CUs Always Will Be the Smarter Choice

While change is ever-present, some things never change.

September 1, 2012
Credit unions today face an ever-changing world. It seems there’s a new regulation, technology, product, or competitor every week.

These changes are always hot topics at meetings and in publications, and they generate a lot of handwringing and frustration.

I’ve worked in the credit union system for more than 45 years. The exact same pressures and concerns existed then as today. When I began as a young federal examiner:

Credit unions had an unsecured loan limit of $750 and a maximum term for any loan of seven years;

► A credit union as large as $1 million in assets was rare;

The vast majority of credit unions kept member account records on ledger cards by hand;

Statements were in the form of snap-out carbon copies;

Loans were mostly restricted in practice to signature and auto loans;

Loan forms were half-page applications;

Auto loan notes required a full-page Uniform Commercial Code form; and

A major challenge each month was balancing the share and loan accountsa procedure “proved” by maintaining a properly labeled and stored copy of an adding machine tape.

Within two years after the start of my credit union career, several momentous changes took place. The Federal Credit Union Act changed to increase unsecured loans to $2,500, which caused my senior examiner to proclaim credit unions were doomed because, “You can’t lend anyone that much money, unsecured.”

Through actions by the federal government, loan terms were extended and the Truth in Lending Act passed. This created panic throughout credit unions because of added paperwork and compliance challenges. NCUA was established, and soon after, share insurance became a reality.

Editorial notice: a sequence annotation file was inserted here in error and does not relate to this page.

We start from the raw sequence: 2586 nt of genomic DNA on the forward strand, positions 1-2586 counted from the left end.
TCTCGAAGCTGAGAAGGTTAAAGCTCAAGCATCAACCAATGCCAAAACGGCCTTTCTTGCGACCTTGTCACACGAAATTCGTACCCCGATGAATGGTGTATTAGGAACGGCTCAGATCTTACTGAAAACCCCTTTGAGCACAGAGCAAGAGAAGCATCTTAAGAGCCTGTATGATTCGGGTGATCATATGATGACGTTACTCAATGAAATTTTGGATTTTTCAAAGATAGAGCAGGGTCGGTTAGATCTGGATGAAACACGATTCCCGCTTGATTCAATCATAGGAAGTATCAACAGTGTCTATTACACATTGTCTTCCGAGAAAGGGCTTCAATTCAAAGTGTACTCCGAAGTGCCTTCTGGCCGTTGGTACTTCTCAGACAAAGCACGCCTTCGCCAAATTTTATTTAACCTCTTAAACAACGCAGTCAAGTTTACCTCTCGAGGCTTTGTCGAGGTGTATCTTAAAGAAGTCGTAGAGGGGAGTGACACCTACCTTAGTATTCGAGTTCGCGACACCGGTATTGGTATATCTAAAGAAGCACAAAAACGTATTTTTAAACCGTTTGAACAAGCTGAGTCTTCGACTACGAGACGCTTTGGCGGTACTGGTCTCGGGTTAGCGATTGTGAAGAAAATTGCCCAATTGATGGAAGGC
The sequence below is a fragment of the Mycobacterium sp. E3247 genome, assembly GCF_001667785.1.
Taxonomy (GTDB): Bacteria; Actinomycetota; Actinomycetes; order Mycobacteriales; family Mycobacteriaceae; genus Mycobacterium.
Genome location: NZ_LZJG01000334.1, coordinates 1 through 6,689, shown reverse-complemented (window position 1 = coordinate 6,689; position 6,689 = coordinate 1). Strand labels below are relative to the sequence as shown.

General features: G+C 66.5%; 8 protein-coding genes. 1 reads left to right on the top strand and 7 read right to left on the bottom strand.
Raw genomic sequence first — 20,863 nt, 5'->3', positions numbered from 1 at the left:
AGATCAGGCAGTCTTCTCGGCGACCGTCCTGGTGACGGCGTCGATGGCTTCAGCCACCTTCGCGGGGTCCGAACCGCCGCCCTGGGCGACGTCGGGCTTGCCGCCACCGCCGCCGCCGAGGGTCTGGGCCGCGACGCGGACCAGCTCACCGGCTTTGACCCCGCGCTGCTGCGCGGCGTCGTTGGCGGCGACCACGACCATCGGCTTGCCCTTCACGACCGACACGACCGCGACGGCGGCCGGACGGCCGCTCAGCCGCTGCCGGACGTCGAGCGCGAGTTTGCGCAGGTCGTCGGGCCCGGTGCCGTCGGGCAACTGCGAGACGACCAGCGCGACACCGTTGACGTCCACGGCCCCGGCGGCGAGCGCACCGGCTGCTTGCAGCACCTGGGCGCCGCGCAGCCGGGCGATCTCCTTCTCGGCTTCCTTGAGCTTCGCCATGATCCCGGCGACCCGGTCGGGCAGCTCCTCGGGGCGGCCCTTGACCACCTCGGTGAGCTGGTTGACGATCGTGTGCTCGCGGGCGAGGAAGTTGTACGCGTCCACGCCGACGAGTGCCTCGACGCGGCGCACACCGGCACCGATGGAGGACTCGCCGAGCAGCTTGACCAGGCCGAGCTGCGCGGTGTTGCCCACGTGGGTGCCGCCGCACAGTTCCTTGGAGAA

Since then, one change or crisis followed another. The greatest and most critical challenge was the Supreme Court ruling concerning fields of membership and the ensuing legislative battle to “Save Our Credit Unions.” This overwhelming victory not only saved credit unions, but proved the movement was a powerful political force.

Credit unions have survived all these challenges and have evolved into modern full-service financial institutions. They’re much larger, and are key players in many mortgage markets. They offer most of their services through electronic, remotely delivered systems. And member business loans, while always present in credit unions, have moved to the forefront as a highly valued and respected service to members and the country.

But some things haven’t changed:

Credit unions were, are, and will continue to be a “smarter choice” for all consumers. They’re more trusted by members. They offer the best value. And they’re usually at least as convenient as their major competitors. Today, the vast majority of the U.S. population can join a credit union.

Banks have done and will continue to do everything possible to eliminate credit unions. Much of the value delivered to consumers through credit unions isn’t the direct savings to our members, but the lower prices banks charge because of credit union competition. Their hatred for credit unions goes beyond any rational explanation. Credit unions must stay vigilant, united, and politically active to prevent banks from legislating them out of business.

Credit unions and the people who run them were, are, and will continue to be truly committed to delivering the highest levels of service, quality products, and great value to their members. Survey after survey reconfirms this commitment.

As I near the end of my credit union career, I’m confident today’s credit union leaders will meet and adapt to the technology, service, and regulatory challenges and changes that arise, just as their predecessors have in the past. Only massive failure in the legislative arena can destroy credit unions, and a united front from all credit unions can prevent this.

As Benjamin Franklin said at the signing of the Declaration of Independence, “We must, indeed, all hang together, or assuredly we shall all hang separately.”

JOHN FRANKLIN is CUNA’s executive vice president and chief operating officer. Contact him at 608-231-4266.